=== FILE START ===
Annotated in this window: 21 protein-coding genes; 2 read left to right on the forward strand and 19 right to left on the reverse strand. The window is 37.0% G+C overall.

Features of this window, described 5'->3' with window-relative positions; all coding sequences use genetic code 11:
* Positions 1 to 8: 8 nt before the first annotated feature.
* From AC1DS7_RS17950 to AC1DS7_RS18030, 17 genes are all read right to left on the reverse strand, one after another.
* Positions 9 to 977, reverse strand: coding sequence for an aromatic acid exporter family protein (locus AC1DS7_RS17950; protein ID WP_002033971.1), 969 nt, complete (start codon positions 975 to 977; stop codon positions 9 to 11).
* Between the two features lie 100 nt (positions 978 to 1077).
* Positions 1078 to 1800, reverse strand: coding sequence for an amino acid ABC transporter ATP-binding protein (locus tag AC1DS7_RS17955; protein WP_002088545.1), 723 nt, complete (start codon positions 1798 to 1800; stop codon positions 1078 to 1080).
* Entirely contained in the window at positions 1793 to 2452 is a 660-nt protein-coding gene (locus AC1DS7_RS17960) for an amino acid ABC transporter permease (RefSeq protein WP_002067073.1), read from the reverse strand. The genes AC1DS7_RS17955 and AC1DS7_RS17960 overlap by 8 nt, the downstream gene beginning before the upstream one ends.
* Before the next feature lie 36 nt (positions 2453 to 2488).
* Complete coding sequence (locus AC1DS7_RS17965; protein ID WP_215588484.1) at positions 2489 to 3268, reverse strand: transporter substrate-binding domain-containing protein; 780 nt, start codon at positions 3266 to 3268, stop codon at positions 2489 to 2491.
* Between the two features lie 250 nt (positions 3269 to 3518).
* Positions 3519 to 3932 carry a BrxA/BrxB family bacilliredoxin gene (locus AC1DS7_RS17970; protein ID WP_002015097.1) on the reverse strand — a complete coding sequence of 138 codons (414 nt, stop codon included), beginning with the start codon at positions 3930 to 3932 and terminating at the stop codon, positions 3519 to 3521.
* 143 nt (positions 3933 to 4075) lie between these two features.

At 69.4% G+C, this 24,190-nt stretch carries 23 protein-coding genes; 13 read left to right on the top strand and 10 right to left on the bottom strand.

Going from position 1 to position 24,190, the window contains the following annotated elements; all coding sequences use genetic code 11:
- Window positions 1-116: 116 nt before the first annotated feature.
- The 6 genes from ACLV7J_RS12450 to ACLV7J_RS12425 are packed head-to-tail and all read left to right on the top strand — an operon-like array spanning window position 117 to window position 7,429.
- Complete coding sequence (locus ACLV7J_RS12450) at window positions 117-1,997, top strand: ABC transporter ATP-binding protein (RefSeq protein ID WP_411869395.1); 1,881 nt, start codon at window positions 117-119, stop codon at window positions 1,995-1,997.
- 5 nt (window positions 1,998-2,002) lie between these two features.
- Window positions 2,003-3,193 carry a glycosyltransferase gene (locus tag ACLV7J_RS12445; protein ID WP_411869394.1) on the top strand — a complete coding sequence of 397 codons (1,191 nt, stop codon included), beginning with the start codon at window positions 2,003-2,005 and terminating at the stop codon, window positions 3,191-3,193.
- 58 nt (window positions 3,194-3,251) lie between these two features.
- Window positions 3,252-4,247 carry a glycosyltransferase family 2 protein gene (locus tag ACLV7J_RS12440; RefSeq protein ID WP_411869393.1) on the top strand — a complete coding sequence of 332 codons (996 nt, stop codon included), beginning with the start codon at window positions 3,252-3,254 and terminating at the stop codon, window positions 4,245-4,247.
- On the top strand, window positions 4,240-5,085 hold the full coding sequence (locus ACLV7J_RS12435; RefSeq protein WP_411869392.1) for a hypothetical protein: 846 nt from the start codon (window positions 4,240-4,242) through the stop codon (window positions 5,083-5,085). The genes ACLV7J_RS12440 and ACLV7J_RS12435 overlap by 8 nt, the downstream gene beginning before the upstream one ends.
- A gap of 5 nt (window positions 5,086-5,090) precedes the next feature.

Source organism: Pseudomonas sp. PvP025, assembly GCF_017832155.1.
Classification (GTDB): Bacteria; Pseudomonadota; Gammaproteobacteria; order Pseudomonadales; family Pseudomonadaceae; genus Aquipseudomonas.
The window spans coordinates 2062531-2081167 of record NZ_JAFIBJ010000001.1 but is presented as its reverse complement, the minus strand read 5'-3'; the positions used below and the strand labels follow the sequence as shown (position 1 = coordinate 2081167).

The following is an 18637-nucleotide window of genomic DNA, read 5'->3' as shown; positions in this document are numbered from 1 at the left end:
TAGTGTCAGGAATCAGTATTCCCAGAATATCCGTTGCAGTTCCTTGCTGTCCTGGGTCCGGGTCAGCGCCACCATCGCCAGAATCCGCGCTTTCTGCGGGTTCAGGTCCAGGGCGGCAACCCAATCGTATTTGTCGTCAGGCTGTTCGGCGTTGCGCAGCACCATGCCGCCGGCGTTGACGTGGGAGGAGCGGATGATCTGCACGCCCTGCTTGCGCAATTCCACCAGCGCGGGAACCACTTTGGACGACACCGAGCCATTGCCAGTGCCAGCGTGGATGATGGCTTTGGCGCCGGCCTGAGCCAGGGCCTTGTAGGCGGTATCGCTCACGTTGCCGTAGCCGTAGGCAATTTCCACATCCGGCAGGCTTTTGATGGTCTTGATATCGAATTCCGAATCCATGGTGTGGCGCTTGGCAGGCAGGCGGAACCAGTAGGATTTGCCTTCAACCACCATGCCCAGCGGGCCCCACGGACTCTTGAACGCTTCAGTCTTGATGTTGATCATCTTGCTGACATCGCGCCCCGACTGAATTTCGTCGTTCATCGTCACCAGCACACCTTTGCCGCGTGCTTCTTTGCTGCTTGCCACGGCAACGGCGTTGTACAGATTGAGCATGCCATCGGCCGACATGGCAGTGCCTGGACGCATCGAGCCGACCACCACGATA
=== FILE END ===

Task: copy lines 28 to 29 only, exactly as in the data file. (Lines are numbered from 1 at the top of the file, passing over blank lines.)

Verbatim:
The following is an 18637-nucleotide window of genomic DNA, read 5'->3' as shown; positions in this document are numbered from 1 at the left end:
TAGTGTCAGGAATCAGTATTCCCAGAATATCCGTTGCAGTTCCTTGCTGTCCTGGGTCCGGGTCAGCGCCACCATCGCCAGAATCCGCGCTTTCTGCGGGTTCAGGTCCAGGGCGGCAACCCAATCGTATTTGTCGTCAGGCTGTTCGGCGTTGCGCAGCACCATGCCGCCGGCGTTGACGTGGGAGGAGCGGATGATCTGCACGCCCTGCTTGCGCAATTCCACCAGCGCGGGAACCACTTTGGACGACACCGAGCCATTGCCAGTGCCAGCGTGGATGATGGCTTTGGCGCCGGCCTGAGCCAGGGCCTTGTAGGCGGTATCGCTCACGTTGCCGTAGCCGTAGGCAATTTCCACATCCGGCAGGCTTTTGATGGTCTTGATATCGAATTCCGAATCCATGGTGTGGCGCTTGGCAGGCAGGCGGAACCAGTAGGATTTGCCTTCAACCACCATGCCCAGCGGGCCCCACGGACTCTTGAACGCTTCAGTCTTGATGTTGATCATCTTGCTGACATCGCGCCCCGACTGAATTTCGTCGTTCATCGTCACCAGCACACCTTTGCCGCGTGCTTCTTTGCTGCTTGCCACGGCAACGGCGTTGTACAGATTGAGCATGCCATCGGCCGACATGGCAGTGCCTGGACGCATCGAGCCGACCACCACGATA